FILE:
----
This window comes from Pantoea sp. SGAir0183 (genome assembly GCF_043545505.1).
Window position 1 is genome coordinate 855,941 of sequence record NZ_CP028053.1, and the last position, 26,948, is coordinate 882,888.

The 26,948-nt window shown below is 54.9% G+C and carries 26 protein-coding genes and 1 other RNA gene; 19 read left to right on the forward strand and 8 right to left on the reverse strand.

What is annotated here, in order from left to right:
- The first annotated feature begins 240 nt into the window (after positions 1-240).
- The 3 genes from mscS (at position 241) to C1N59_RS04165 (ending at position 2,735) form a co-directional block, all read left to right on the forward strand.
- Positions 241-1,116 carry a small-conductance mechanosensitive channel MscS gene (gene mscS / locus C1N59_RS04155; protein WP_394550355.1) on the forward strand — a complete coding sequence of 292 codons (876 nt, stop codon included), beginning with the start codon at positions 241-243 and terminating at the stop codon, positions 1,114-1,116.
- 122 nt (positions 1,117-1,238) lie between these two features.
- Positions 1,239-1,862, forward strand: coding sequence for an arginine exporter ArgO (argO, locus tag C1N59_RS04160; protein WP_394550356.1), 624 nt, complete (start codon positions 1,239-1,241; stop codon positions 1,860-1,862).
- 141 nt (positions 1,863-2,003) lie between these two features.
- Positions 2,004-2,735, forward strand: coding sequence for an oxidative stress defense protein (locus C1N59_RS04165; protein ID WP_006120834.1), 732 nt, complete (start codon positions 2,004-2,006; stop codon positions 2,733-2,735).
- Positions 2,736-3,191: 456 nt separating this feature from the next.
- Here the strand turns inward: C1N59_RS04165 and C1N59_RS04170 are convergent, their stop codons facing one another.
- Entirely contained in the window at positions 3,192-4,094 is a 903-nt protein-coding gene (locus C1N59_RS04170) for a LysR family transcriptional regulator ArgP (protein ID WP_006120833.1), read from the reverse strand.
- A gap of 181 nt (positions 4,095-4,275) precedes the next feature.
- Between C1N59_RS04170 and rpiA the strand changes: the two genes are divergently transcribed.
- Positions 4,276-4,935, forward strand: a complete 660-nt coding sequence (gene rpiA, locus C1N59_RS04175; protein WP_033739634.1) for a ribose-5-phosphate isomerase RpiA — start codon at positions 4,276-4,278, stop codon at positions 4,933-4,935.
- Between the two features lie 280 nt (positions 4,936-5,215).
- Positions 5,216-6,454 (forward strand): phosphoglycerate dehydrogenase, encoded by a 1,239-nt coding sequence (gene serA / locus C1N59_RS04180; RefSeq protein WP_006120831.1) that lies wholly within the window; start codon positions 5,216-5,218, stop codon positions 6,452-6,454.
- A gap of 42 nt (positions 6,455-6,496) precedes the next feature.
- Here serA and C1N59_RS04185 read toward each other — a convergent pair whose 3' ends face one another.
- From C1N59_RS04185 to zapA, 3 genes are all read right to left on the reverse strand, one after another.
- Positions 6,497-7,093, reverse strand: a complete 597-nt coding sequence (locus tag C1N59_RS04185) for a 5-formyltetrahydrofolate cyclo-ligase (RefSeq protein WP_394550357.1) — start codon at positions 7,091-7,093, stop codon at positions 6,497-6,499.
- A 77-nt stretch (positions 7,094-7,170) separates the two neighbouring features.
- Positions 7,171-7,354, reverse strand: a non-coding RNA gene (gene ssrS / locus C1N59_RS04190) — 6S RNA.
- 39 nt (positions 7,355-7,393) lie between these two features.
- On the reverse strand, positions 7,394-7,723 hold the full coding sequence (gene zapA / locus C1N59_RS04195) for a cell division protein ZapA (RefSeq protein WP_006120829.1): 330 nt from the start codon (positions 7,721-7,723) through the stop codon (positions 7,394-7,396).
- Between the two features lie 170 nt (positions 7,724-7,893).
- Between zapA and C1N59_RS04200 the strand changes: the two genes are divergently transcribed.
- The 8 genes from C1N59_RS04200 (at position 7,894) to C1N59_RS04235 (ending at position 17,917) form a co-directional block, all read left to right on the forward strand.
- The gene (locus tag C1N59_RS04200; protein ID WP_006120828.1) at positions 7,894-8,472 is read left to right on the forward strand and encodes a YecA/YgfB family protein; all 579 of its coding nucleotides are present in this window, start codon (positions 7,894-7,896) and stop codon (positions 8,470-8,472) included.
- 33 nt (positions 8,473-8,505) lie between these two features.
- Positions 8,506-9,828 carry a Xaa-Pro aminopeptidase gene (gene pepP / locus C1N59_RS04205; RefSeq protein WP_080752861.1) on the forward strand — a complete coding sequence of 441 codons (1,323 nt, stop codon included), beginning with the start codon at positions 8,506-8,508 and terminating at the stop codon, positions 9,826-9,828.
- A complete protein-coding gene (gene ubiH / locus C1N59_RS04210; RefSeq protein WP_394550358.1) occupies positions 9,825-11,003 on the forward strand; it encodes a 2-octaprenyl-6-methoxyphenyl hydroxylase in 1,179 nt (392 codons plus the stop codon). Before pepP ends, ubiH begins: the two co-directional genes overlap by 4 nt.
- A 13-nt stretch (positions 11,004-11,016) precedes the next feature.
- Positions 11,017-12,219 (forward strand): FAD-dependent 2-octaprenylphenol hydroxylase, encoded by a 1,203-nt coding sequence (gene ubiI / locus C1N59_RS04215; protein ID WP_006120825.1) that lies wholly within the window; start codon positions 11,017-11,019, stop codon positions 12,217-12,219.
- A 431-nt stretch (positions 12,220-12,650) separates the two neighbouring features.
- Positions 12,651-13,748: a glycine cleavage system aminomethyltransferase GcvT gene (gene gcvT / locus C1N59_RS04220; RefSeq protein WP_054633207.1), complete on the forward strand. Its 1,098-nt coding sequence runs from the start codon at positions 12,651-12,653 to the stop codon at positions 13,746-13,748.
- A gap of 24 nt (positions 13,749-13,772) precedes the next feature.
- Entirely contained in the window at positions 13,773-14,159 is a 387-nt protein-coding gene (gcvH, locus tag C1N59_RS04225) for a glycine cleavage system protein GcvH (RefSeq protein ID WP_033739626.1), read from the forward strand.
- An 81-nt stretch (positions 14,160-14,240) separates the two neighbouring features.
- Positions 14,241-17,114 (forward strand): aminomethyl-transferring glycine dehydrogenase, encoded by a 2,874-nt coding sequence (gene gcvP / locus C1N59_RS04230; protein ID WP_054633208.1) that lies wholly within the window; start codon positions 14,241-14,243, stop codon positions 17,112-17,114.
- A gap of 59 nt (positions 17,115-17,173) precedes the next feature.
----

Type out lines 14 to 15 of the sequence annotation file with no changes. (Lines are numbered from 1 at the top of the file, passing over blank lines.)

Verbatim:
- Entirely contained in the window at positions 3,192-4,094 is a 903-nt protein-coding gene (locus C1N59_RS04170) for a LysR family transcriptional regulator ArgP (protein ID WP_006120833.1), read from the reverse strand.
- A gap of 181 nt (positions 4,095-4,275) precedes the next feature.